a finding echoed in Nepal
Possible explanations for this observation include indirect effects, such as reluctance of pregnant women to attend hospital because of fear of contracting severe acute respiratory syndrome coronavirus 2 (SARS-CoV-2), or changes in obstetric services.
We aimed to investigate changes in obstetric attendance and activities at a large London teaching hospital during the first peak of the COVID-19 pandemic in the UK.
We compared the number of women booking for prenatal care, attendances at obstetric triage service for unscheduled care, and number of births at St George’s University Hospital, London, UK, in two epochs: Feb 1–June 15, 2020, and Feb 1–June 15, 2019. The first case of COVID-19 in the UK was reported at the end of January; lockdown was implemented on March 23 and eased in mid-June.
The mean number of pregnant women booking for antenatal care per week was 117·2 (95% CI 114·5 to 119·9) during the 2020 epoch compared with 119·6 (112·4 to 126·7) during the 2019 epoch (mean difference −2·4, 95% CI −2·5 to −2·3). The mean number of women attending obstetric triage per week was 96·6 (95% CI 88·9 to 104·3) for 2020 and 119·4 (117·0 to 121·6) for 2019 (mean difference −22·7, 95% CI −22·8 to −22·6). The number of births was 88·8 (95% CI 85·0 to 92·5) for 2020 versus 94·2 (89·7 to 98·6) for 2019 (mean difference −5·4, 95% CI −5·4 to −5·3).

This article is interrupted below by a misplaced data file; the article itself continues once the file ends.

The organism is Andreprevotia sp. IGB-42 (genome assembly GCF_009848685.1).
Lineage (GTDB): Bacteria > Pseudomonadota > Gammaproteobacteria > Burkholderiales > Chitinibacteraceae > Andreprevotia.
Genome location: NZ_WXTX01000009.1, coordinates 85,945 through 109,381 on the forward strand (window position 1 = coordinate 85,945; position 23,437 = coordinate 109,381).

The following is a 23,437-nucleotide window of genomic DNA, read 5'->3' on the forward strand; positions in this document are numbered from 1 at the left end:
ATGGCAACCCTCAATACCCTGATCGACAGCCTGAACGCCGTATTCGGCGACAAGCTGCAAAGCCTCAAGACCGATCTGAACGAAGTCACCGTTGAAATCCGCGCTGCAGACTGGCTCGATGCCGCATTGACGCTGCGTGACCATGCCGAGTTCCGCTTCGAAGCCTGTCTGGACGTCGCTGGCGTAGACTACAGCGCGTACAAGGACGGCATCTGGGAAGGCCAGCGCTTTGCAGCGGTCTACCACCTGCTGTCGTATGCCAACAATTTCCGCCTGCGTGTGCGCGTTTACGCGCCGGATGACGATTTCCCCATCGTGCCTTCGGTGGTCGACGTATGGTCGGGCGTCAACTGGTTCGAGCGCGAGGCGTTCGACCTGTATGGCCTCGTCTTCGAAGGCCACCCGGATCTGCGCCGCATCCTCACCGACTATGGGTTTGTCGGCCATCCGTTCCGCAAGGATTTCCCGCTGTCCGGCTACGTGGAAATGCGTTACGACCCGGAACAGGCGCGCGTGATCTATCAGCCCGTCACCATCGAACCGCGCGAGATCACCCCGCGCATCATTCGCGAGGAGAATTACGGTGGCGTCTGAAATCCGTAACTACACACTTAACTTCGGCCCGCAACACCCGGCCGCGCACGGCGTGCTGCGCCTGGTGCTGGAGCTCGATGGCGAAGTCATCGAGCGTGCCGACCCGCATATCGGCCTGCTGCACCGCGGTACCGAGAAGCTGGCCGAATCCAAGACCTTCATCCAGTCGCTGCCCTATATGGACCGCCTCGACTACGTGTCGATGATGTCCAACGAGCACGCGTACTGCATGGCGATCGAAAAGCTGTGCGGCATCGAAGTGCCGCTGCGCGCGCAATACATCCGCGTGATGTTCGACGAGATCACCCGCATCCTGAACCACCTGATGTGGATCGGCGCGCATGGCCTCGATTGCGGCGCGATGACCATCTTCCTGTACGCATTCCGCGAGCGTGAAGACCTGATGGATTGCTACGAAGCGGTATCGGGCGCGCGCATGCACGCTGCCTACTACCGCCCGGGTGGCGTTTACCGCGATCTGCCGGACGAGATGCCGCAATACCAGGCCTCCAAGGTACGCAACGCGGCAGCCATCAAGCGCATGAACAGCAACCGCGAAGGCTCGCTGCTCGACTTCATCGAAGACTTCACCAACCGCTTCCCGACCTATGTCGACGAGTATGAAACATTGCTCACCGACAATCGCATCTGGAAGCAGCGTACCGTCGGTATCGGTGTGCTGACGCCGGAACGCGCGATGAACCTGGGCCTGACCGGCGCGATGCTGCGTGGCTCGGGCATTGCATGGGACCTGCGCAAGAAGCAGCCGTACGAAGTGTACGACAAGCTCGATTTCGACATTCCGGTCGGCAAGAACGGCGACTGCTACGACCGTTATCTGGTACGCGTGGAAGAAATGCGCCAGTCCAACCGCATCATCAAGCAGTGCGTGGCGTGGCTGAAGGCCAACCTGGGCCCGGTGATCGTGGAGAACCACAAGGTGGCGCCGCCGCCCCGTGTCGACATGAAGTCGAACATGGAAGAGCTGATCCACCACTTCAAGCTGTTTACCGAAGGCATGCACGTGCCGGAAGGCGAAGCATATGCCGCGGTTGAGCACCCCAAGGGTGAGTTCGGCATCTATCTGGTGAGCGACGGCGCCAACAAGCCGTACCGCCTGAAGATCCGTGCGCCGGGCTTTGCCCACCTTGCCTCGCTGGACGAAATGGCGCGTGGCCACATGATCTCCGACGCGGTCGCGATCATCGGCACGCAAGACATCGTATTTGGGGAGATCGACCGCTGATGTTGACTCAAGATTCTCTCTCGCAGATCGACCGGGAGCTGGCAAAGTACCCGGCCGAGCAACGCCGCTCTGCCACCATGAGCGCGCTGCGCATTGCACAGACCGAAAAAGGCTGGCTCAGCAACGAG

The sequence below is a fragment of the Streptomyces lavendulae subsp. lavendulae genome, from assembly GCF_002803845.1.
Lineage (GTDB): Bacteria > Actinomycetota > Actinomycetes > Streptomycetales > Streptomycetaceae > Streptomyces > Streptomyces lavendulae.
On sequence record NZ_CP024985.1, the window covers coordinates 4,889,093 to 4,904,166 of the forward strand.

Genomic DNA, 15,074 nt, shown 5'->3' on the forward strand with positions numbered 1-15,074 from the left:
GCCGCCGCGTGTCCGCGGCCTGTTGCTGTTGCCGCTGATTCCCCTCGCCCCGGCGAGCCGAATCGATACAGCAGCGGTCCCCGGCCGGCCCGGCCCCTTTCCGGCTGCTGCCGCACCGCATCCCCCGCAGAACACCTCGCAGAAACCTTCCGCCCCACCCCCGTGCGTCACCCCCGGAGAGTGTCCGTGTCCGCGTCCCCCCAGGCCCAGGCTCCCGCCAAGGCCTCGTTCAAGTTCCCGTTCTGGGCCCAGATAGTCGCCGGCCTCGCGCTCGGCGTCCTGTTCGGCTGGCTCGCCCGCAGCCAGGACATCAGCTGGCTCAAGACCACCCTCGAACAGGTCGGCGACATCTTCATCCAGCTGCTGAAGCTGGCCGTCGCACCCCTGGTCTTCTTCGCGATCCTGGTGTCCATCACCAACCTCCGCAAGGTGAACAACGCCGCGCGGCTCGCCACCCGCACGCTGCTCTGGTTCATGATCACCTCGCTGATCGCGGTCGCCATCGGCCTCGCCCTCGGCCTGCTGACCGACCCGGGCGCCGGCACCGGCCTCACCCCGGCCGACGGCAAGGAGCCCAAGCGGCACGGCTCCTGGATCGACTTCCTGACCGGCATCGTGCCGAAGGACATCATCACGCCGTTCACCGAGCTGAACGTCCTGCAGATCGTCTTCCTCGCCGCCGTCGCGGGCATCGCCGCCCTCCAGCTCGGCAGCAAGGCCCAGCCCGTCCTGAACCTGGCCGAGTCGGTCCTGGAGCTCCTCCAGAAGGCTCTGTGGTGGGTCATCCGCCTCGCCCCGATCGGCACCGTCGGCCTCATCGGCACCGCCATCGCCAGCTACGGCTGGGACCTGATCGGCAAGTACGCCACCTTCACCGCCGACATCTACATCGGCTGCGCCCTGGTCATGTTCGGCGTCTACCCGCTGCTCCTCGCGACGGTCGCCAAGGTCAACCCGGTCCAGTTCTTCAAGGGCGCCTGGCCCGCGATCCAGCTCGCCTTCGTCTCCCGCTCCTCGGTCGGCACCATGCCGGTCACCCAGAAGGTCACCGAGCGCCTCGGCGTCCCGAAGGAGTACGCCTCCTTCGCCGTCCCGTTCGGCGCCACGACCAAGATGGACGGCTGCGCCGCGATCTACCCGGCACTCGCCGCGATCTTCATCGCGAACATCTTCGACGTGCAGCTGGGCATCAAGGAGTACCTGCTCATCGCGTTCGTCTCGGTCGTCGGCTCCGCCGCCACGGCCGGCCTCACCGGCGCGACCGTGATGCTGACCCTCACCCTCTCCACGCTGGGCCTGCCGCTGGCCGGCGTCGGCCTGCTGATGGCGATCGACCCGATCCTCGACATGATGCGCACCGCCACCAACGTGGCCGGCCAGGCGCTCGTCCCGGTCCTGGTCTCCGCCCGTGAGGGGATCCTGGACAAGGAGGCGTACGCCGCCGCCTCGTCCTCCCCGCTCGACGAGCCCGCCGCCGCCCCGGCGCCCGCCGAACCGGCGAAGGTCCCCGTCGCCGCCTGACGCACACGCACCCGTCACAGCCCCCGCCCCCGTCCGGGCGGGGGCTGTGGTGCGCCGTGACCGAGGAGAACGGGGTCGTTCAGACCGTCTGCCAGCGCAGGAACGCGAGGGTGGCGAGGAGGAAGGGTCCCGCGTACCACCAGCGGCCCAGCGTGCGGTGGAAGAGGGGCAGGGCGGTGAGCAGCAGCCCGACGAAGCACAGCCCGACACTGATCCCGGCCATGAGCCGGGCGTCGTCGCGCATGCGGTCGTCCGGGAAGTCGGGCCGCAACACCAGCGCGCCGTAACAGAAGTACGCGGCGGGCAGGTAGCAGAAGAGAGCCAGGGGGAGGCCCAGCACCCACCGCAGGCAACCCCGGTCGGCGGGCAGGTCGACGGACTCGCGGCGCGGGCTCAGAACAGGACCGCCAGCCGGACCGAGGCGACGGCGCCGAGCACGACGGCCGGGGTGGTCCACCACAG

could be due to reduced care-seeking. A possible explanation for the greater fall in triage attendance (19%) than in births (6%) is that women might have perceived triage attendance as avoidable, whereas obviously labour and birth are not. However, it is possible that a small percentage of women opted for home deliveries or delivery in a private health-care setting, which would explain the slight decrease in birth rates.
However, the absence of data from years before 2019 limits the model’s capability to capture seasonality. We cannot rule out that the observed trend was present before the beginning of the pandemic.
We believe there is an urgent need to evaluate maternity service delivery, care-seeking, and pregnancy outcomes nationally, so as to plan for both immediate post-pandemic care and future health system shocks.
We declare no competing interests.
Change in the incidence of stillbirth and preterm delivery during the COVID-19 pandemic.
JAMA. 2020; 324: 705-706
Effect of the COVID-19 pandemic response on intrapartum care, stillbirth, and neonatal mortality outcomes in Nepal: a prospective observational study.
Lancet Glob Health. 2020; 8: e1273-e1281
COVID-19 outbreak and decreased hospitalisation of pregnant women in labour.
Lancet. 2020; 8: e1116-e1117
Coronavirus (COVID-19) infection in pregnancy. Version 11.
All data related to deaths.
A&E attendances and emergency admissions.
Published: October 05, 2020
© 2020 Elsevier Ltd. All rights reserved.